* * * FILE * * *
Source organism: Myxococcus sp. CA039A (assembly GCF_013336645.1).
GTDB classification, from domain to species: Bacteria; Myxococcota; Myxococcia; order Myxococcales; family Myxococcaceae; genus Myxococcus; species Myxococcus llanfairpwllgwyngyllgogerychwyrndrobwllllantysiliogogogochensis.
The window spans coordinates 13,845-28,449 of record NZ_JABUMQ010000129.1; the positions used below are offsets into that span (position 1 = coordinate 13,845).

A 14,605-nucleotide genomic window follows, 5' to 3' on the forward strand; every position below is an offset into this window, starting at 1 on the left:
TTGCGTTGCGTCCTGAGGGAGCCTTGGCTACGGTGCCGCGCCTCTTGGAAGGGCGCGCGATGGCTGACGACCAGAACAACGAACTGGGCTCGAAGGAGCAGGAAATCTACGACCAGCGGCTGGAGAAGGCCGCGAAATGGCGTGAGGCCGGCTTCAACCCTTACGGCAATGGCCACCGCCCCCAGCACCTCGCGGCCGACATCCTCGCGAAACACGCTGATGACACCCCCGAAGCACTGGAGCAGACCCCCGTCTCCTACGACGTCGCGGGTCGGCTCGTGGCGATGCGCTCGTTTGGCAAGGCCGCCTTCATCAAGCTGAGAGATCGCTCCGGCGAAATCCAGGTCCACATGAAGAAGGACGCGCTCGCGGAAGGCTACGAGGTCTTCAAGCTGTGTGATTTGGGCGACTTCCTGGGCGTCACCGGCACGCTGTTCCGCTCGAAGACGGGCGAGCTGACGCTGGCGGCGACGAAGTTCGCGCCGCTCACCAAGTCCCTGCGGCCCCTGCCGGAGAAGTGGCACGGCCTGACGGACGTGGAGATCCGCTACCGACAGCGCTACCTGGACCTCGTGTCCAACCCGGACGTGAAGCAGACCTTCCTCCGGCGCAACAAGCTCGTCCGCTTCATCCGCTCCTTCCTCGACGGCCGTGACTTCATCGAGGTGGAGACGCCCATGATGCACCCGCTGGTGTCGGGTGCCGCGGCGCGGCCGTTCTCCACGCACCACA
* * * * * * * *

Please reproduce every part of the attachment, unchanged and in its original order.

Source organism: Myxococcus sp. CA039A (assembly GCF_013336645.1).
GTDB classification, from domain to species: Bacteria; Myxococcota; Myxococcia; order Myxococcales; family Myxococcaceae; genus Myxococcus; species Myxococcus llanfairpwllgwyngyllgogerychwyrndrobwllllantysiliogogogochensis.
The window spans coordinates 13,845-28,449 of record NZ_JABUMQ010000129.1; the positions used below are offsets into that span (position 1 = coordinate 13,845).

A 14,605-nucleotide genomic window follows, 5' to 3' on the forward strand; every position below is an offset into this window, starting at 1 on the left:
TTGCGTTGCGTCCTGAGGGAGCCTTGGCTACGGTGCCGCGCCTCTTGGAAGGGCGCGCGATGGCTGACGACCAGAACAACGAACTGGGCTCGAAGGAGCAGGAAATCTACGACCAGCGGCTGGAGAAGGCCGCGAAATGGCGTGAGGCCGGCTTCAACCCTTACGGCAATGGCCACCGCCCCCAGCACCTCGCGGCCGACATCCTCGCGAAACACGCTGATGACACCCCCGAAGCACTGGAGCAGACCCCCGTCTCCTACGACGTCGCGGGTCGGCTCGTGGCGATGCGCTCGTTTGGCAAGGCCGCCTTCATCAAGCTGAGAGATCGCTCCGGCGAAATCCAGGTCCACATGAAGAAGGACGCGCTCGCGGAAGGCTACGAGGTCTTCAAGCTGTGTGATTTGGGCGACTTCCTGGGCGTCACCGGCACGCTGTTCCGCTCGAAGACGGGCGAGCTGACGCTGGCGGCGACGAAGTTCGCGCCGCTCACCAAGTCCCTGCGGCCCCTGCCGGAGAAGTGGCACGGCCTGACGGACGTGGAGATCCGCTACCGACAGCGCTACCTGGACCTCGTGTCCAACCCGGACGTGAAGCAGACCTTCCTCCGGCGCAACAAGCTCGTCCGCTTCATCCGCTCCTTCCTCGACGGCCGTGACTTCATCGAGGTGGAGACGCCCATGATGCACCCGCTGGTGTCGGGTGCCGCGGCGCGGCCGTTCTCCACGCACCACA